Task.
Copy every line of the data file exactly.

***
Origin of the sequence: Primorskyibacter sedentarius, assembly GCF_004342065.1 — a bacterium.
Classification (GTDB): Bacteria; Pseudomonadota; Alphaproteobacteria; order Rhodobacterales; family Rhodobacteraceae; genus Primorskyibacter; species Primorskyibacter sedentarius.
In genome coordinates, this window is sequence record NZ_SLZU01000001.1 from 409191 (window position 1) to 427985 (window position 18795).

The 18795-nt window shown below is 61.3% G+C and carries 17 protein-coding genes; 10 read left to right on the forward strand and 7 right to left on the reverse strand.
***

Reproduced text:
Origin of the sequence: Primorskyibacter sedentarius, assembly GCF_004342065.1 — a bacterium.
Classification (GTDB): Bacteria; Pseudomonadota; Alphaproteobacteria; order Rhodobacterales; family Rhodobacteraceae; genus Primorskyibacter; species Primorskyibacter sedentarius.
In genome coordinates, this window is sequence record NZ_SLZU01000001.1 from 409191 (window position 1) to 427985 (window position 18795).

The 18795-nt window shown below is 61.3% G+C and carries 17 protein-coding genes; 10 read left to right on the forward strand and 7 right to left on the reverse strand.